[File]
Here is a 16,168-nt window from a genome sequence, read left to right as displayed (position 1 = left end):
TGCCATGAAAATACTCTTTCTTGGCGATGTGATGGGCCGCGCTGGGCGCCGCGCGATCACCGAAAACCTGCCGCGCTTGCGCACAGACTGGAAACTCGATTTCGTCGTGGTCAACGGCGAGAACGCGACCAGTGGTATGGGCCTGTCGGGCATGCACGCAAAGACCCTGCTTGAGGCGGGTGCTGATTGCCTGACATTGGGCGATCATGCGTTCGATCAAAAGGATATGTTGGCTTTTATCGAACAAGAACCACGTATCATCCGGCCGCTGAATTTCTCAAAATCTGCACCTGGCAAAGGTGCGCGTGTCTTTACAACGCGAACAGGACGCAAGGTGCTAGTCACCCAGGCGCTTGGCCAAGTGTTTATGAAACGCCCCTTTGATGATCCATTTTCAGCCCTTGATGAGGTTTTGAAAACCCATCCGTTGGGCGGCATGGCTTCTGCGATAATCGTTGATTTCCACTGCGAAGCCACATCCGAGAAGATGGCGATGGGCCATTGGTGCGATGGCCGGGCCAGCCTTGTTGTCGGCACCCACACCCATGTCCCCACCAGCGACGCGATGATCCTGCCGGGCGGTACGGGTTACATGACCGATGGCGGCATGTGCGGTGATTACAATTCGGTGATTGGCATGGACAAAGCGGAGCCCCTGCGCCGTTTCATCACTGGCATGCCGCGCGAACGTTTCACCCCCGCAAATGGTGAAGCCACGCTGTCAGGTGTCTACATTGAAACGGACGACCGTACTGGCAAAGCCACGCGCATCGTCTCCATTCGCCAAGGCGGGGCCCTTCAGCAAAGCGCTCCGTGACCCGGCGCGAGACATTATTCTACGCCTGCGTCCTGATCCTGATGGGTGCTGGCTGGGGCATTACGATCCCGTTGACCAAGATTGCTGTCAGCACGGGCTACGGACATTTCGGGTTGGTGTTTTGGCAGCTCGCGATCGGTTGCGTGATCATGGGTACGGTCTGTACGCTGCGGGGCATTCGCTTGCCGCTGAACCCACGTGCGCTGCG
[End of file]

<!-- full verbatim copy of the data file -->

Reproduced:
Here is a 16,168-nt window from a genome sequence, read left to right as displayed (position 1 = left end):
TGCCATGAAAATACTCTTTCTTGGCGATGTGATGGGCCGCGCTGGGCGCCGCGCGATCACCGAAAACCTGCCGCGCTTGCGCACAGACTGGAAACTCGATTTCGTCGTGGTCAACGGCGAGAACGCGACCAGTGGTATGGGCCTGTCGGGCATGCACGCAAAGACCCTGCTTGAGGCGGGTGCTGATTGCCTGACATTGGGCGATCATGCGTTCGATCAAAAGGATATGTTGGCTTTTATCGAACAAGAACCACGTATCATCCGGCCGCTGAATTTCTCAAAATCTGCACCTGGCAAAGGTGCGCGTGTCTTTACAACGCGAACAGGACGCAAGGTGCTAGTCACCCAGGCGCTTGGCCAAGTGTTTATGAAACGCCCCTTTGATGATCCATTTTCAGCCCTTGATGAGGTTTTGAAAACCCATCCGTTGGGCGGCATGGCTTCTGCGATAATCGTTGATTTCCACTGCGAAGCCACATCCGAGAAGATGGCGATGGGCCATTGGTGCGATGGCCGGGCCAGCCTTGTTGTCGGCACCCACACCCATGTCCCCACCAGCGACGCGATGATCCTGCCGGGCGGTACGGGTTACATGACCGATGGCGGCATGTGCGGTGATTACAATTCGGTGATTGGCATGGACAAAGCGGAGCCCCTGCGCCGTTTCATCACTGGCATGCCGCGCGAACGTTTCACCCCCGCAAATGGTGAAGCCACGCTGTCAGGTGTCTACATTGAAACGGACGACCGTACTGGCAAAGCCACGCGCATCGTCTCCATTCGCCAAGGCGGGGCCCTTCAGCAAAGCGCTCCGTGACCCGGCGCGAGACATTATTCTACGCCTGCGTCCTGATCCTGATGGGTGCTGGCTGGGGCATTACGATCCCGTTGACCAAGATTGCTGTCAGCACGGGCTACGGACATTTCGGGTTGGTGTTTTGGCAGCTCGCGATCGGTTGCGTGATCATGGGTACGGTCTGTACGCTGCGGGGCATTCGCTTGCCGCTGAACCCACGTGCGCTGCG